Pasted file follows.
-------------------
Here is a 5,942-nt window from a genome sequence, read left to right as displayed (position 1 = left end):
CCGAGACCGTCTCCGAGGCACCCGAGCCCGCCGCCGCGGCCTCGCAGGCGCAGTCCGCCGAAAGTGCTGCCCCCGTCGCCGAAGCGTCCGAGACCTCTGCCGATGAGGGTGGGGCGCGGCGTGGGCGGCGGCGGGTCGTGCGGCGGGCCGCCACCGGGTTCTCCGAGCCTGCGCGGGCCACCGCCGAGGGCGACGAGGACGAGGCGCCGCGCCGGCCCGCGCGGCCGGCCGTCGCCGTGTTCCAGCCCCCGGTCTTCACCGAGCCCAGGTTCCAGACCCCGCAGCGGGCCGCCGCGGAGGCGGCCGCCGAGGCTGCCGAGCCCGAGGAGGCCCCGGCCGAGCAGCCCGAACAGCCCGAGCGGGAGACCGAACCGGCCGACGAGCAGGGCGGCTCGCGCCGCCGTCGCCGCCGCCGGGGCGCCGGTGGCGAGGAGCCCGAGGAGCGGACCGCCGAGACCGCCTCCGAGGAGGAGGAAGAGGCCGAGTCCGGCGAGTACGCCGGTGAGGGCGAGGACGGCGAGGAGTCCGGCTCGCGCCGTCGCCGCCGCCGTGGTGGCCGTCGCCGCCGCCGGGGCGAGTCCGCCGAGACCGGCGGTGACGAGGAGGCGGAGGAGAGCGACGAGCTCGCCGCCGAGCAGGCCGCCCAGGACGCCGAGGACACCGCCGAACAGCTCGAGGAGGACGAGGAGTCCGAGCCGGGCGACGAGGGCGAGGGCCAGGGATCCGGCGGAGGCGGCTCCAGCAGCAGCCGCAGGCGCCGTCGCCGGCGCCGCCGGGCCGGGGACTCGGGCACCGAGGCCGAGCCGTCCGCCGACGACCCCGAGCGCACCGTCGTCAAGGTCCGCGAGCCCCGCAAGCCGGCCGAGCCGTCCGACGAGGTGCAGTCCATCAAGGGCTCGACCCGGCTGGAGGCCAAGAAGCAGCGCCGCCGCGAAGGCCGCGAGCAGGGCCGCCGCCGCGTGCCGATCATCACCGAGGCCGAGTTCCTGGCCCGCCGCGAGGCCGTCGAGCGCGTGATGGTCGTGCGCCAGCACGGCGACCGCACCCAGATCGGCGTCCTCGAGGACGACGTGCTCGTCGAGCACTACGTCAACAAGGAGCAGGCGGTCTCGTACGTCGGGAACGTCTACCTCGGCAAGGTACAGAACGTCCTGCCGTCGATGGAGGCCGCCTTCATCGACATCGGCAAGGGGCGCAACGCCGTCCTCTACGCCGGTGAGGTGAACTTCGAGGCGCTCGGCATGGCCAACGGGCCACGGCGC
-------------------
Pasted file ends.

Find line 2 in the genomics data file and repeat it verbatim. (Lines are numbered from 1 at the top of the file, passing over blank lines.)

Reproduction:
CCGAGACCGTCTCCGAGGCACCCGAGCCCGCCGCCGCGGCCTCGCAGGCGCAGTCCGCCGAAAGTGCTGCCCCCGTCGCCGAAGCGTCCGAGACCTCTGCCGATGAGGGTGGGGCGCGGCGTGGGCGGCGGCGGGTCGTGCGGCGGGCCGCCACCGGGTTCTCCGAGCCTGCGCGGGCCACCGCCGAGGGCGACGAGGACGAGGCGCCGCGCCGGCCCGCGCGGCCGGCCGTCGCCGTGTTCCAGCCCCCGGTCTTCACCGAGCCCAGGTTCCAGACCCCGCAGCGGGCCGCCGCGGAGGCGGCCGCCGAGGCTGCCGAGCCCGAGGAGGCCCCGGCCGAGCAGCCCGAACAGCCCGAGCGGGAGACCGAACCGGCCGACGAGCAGGGCGGCTCGCGCCGCCGTCGCCGCCGCCGGGGCGCCGGTGGCGAGGAGCCCGAGGAGCGGACCGCCGAGACCGCCTCCGAGGAGGAGGAAGAGGCCGAGTCCGGCGAGTACGCCGGTGAGGGCGAGGACGGCGAGGAGTCCGGCTCGCGCCGTCGCCGCCGCCGTGGTGGCCGTCGCCGCCGCCGGGGCGAGTCCGCCGAGACCGGCGGTGACGAGGAGGCGGAGGAGAGCGACGAGCTCGCCGCCGAGCAGGCCGCCCAGGACGCCGAGGACACCGCCGAACAGCTCGAGGAGGACGAGGAGTCCGAGCCGGGCGACGAGGGCGAGGGCCAGGGATCCGGCGGAGGCGGCTCCAGCAGCAGCCGCAGGCGCCGTCGCCGGCGCCGCCGGGCCGGGGACTCGGGCACCGAGGCCGAGCCGTCCGCCGACGACCCCGAGCGCACCGTCGTCAAGGTCCGCGAGCCCCGCAAGCCGGCCGAGCCGTCCGACGAGGTGCAGTCCATCAAGGGCTCGACCCGGCTGGAGGCCAAGAAGCAGCGCCGCCGCGAAGGCCGCGAGCAGGGCCGCCGCCGCGTGCCGATCATCACCGAGGCCGAGTTCCTGGCCCGCCGCGAGGCCGTCGAGCGCGTGATGGTCGTGCGCCAGCACGGCGACCGCACCCAGATCGGCGTCCTCGAGGACGACGTGCTCGTCGAGCACTACGTCAACAAGGAGCAGGCGGTCTCGTACGTCGGGAACGTCTACCTCGGCAAGGTACAGAACGTCCTGCCGTCGATGGAGGCCGCCTTCATCGACATCGGCAAGGGGCGCAACGCCGTCCTCTACGCCGGTGAGGTGAACTTCGAGGCGCTCGGCATGGCCAACGGGCCACGGCGC